The paper Michael Oliver referenced [*not endorsement*] posits that smart sharpe leads to better model performance out of sample, which would be an advantage for anyone competing in the Numerai tournament. Michael noted that in model selection, smart sharpe offered tighter parameters than traditional sharpe, meaning it was more clear which models performed best according to smart sharpe.

Arbitrage prefaced his answer with the caveat that Erasure Quant falls outside the purview of Office Hours but he would take a stab at it because of the likely overlapping interest. “Good data,” he said, “is by far the biggest challenge for Erasure Quant because good data is not free.”

Obtaining good daily or tick-level data on equities is extremely difficult. The best data source candidate, Arbitrage thinks, is the Quandl Wiki Daily data followed by Big Charts. Another recommended platform is Alpaca, and tournament data scientist Keno mentioned that doing his calculations within Quantopian has worked for him.

If you’re looking for signal using only pricing data, “you’re gonna have a bad time.”
Arbitrage said that in isolation, equities pricing data is probably the most mined data set in the world. Supplemental data, like weather data, is what gives you a predictive edge. Other sources could be sentiment data from something like Stocktwits or accounting data from financial statements like 10-Ks or 10-Qs.

This is a challenge Arbitrage is intimately familiar with. He explained that he likes how he built three of his models and they’ve been performant over time, so he trains them on different subsets of the data and lets them coexist even though they’re highly correlated. Arbitrage allocates his stake based on the models in which he has the most confidence.

Breaking it down: Arbitrage has three main models, each of which generates three sets of predictions (one for each subset of training data) for a total of nine submissions. His final slot, the tenth account, is the model he’s using to experiment with MMC. He uses a manual genetic process, killing off his lowest performing model roughly every ten weeks and replaces it with something new.

The longer you wait to stake, the longer it takes to get paid, so if you’re considering staking but are skittish about NMR price volatility, Arbitrage suggested one strategy might be easing in and trying dollar cost averaging, adding small amounts at regular intervals.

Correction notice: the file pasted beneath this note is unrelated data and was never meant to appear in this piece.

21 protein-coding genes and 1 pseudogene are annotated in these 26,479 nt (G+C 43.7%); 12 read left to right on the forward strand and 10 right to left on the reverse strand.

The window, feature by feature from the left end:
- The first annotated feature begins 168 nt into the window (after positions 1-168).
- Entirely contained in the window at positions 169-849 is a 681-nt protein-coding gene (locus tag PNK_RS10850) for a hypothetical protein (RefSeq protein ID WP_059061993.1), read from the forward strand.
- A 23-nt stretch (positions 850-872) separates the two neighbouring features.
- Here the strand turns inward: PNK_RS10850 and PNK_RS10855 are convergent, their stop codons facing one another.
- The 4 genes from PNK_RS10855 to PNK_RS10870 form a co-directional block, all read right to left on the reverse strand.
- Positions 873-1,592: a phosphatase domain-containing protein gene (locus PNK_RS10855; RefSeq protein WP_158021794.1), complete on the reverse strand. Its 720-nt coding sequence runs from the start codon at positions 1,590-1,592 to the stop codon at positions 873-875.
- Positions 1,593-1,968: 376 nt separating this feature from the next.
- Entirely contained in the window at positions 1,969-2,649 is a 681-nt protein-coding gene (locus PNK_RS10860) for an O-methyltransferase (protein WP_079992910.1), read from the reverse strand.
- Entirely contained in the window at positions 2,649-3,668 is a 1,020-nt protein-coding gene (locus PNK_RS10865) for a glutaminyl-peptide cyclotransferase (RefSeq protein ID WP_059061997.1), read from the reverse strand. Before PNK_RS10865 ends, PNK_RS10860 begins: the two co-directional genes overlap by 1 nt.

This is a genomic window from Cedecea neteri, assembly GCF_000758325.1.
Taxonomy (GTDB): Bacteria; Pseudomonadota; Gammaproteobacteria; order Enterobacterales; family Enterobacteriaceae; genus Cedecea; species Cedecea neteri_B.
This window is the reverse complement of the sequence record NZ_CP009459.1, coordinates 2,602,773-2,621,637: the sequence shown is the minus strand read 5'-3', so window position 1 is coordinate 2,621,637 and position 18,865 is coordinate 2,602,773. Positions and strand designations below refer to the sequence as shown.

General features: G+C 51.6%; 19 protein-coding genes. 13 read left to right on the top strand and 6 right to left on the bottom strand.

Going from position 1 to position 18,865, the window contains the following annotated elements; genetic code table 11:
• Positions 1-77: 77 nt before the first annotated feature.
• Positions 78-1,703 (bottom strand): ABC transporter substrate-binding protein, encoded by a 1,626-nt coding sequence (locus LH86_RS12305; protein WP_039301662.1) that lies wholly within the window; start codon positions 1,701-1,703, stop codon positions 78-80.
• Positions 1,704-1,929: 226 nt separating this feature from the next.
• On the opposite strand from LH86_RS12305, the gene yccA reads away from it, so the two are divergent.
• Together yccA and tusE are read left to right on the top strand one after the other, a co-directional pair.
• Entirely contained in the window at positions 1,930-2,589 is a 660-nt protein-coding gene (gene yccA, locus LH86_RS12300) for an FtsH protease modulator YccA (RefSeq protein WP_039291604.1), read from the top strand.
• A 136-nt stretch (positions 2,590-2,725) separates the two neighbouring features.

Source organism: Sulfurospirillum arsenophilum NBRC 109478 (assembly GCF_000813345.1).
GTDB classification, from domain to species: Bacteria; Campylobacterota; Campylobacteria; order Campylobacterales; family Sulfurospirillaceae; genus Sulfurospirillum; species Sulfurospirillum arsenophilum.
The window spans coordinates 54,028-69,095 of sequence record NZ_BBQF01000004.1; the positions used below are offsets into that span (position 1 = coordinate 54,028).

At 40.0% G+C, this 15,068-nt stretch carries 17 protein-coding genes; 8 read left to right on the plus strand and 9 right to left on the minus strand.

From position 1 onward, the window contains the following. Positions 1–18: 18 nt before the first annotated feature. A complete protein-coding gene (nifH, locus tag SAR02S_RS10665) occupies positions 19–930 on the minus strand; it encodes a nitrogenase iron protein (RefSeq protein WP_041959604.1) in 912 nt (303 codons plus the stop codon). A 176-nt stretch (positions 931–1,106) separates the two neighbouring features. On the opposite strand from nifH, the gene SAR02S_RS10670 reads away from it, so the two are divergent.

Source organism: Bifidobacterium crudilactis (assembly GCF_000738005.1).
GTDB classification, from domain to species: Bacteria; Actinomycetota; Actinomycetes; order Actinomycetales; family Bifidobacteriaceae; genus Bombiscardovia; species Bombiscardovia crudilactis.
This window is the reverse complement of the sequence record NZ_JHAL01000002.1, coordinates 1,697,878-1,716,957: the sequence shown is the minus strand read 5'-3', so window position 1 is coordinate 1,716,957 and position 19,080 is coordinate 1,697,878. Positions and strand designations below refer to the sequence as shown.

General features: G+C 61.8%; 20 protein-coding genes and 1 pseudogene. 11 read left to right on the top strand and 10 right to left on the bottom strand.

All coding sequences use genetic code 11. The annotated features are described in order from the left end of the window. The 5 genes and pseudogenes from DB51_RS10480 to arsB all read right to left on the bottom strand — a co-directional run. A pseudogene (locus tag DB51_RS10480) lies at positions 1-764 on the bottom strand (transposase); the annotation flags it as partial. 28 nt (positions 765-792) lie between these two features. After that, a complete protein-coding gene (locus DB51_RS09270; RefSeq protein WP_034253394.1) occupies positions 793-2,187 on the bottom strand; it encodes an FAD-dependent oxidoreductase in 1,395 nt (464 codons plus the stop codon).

Arbitrage mentioned that he’s withdrawing a portion of the profits within his stake to mitigate some of his risk, but he pointed out that doing so also limits his potential future earnings. “That’s the tradeoff,” he said .

Highly unlikely- that data is very expensive.

Arbitrage’s first idea: MMC needs its own leaderboard with a rank to brag about and put on resumes. As a fund, Numerai wants stability, so Arbitrage’s suggestion is to reward data scientists for keeping their models consistent by having something like a quarterly payout based on MMC rep tied only to performance, not amount at stake. This would give unstaked models a chance to earn some NMR while keeping payouts non-linear.

No NMR for you

Validation 2 contains the Covid-19 market drawdown, so Arbitrage assumes the data starts around mid-February and ends mid-March which would include the highs from February and the selloff into March.

You get lower sharpes with Validation 2 because that data represents a significant anomaly in market time-series data.

There are too many legal and licensing issues with creating a data-repo like Quandl on Erasure.

But, there is merit to having a blockchain-validated repository of data where you can trust the quality of the data because people are staking on it. “Kind of like proof of stake for data,” Arbitrage said.

Where Arbitrage unexpectedly interviews Jason

Jason submitting to the tournament

When daily scores are delayed

Slyfox graciously accepting Jason's vote

Don’t miss the next Office Hours with Arbitrage : follow_ *Numerai on Twitter* *or join the discussion on* *Rocket.Chat* _for the next time and date.

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Last modified 6mo ago